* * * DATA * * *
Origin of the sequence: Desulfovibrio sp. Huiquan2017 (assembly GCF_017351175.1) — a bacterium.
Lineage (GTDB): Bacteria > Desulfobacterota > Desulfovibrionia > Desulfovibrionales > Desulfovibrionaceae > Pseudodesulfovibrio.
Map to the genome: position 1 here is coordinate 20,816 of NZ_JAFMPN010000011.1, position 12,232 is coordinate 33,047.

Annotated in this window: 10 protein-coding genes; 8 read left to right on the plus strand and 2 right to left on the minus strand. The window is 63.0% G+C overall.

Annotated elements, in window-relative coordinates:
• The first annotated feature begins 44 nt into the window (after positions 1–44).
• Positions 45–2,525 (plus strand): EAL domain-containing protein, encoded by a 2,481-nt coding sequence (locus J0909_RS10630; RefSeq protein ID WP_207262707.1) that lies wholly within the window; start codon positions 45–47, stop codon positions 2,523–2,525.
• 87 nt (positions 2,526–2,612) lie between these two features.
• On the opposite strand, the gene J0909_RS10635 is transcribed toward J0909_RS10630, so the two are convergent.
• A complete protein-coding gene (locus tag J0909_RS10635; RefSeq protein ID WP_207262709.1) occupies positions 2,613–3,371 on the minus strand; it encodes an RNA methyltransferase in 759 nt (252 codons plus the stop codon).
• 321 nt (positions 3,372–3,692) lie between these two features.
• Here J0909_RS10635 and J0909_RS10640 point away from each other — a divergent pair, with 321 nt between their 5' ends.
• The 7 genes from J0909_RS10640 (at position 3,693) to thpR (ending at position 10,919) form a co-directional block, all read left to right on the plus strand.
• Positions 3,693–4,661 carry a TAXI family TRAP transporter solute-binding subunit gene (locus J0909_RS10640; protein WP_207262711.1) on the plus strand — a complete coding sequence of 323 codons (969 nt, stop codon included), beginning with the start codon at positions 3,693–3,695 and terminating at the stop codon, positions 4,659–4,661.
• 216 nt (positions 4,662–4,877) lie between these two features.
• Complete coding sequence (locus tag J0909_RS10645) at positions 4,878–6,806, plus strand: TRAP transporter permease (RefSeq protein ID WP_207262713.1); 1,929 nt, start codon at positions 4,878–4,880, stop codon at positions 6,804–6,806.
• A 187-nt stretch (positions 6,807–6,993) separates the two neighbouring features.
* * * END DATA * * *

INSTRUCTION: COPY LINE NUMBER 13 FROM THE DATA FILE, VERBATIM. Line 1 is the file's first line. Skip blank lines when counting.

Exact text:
• The 7 genes from J0909_RS10640 (at position 3,693) to thpR (ending at position 10,919) form a co-directional block, all read left to right on the plus strand.